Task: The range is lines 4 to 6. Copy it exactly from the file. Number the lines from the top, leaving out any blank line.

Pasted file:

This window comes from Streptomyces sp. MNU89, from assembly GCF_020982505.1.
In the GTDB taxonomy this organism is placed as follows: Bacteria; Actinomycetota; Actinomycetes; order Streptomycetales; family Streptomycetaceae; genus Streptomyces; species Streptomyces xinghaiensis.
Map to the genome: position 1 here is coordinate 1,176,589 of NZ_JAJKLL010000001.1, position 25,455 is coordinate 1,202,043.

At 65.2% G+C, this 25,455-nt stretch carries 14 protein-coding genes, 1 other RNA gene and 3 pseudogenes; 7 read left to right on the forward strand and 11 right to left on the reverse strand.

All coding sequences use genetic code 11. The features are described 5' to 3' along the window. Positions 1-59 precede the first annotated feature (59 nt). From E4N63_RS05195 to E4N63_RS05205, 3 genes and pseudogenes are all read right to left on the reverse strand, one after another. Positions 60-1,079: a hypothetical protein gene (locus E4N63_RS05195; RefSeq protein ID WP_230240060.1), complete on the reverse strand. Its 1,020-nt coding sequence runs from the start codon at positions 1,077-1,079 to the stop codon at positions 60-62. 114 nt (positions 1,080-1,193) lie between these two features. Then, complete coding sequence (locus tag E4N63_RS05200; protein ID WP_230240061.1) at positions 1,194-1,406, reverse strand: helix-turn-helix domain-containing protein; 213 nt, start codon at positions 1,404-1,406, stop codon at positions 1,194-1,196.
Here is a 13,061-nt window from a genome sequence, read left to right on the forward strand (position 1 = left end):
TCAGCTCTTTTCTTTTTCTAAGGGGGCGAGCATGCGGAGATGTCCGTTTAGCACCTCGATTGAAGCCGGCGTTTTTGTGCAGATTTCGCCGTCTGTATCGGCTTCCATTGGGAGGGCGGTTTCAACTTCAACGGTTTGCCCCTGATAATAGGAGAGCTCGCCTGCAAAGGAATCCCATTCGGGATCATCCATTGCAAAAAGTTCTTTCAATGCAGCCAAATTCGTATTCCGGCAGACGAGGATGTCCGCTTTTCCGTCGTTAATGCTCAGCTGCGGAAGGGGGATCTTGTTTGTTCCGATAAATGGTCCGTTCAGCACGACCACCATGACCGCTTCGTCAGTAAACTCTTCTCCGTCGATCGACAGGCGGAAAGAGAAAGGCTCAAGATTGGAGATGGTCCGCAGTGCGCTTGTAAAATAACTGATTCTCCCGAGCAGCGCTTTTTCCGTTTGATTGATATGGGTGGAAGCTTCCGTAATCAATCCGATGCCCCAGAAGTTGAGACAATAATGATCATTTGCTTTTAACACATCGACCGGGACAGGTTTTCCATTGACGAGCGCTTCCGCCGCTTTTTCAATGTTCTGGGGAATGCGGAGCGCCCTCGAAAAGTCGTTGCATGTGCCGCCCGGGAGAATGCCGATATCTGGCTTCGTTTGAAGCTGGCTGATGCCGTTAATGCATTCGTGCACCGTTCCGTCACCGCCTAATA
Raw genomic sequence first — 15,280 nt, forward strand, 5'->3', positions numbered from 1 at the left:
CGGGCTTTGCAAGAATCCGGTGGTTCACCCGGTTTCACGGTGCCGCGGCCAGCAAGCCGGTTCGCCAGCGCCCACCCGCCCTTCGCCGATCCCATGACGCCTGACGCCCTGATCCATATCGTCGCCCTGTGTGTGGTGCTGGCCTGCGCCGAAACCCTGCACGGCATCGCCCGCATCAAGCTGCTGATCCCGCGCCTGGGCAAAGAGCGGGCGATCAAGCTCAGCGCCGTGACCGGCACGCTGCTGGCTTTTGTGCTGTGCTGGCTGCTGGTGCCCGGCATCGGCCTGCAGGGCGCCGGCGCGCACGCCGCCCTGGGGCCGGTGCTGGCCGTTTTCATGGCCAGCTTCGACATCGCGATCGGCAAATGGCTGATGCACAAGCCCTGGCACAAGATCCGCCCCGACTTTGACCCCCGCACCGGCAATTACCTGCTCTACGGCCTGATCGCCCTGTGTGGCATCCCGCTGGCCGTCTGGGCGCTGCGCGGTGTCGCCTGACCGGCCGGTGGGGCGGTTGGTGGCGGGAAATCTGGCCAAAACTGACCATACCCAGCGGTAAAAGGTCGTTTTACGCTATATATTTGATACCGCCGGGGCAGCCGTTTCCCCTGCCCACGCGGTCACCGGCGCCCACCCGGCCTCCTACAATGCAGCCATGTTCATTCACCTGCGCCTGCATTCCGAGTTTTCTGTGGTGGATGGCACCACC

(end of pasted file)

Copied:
At 65.2% G+C, this 25,455-nt stretch carries 14 protein-coding genes, 1 other RNA gene and 3 pseudogenes; 7 read left to right on the forward strand and 11 right to left on the reverse strand.

All coding sequences use genetic code 11. The features are described 5' to 3' along the window. Positions 1-59 precede the first annotated feature (59 nt). From E4N63_RS05195 to E4N63_RS05205, 3 genes and pseudogenes are all read right to left on the reverse strand, one after another. Positions 60-1,079: a hypothetical protein gene (locus E4N63_RS05195; RefSeq protein ID WP_230240060.1), complete on the reverse strand. Its 1,020-nt coding sequence runs from the start codon at positions 1,077-1,079 to the stop codon at positions 60-62. 114 nt (positions 1,080-1,193) lie between these two features. Then, complete coding sequence (locus tag E4N63_RS05200; protein ID WP_230240061.1) at positions 1,194-1,406, reverse strand: helix-turn-helix domain-containing protein; 213 nt, start codon at positions 1,404-1,406, stop codon at positions 1,194-1,196.
Here is a 13,061-nt window from a genome sequence, read left to right on the forward strand (position 1 = left end):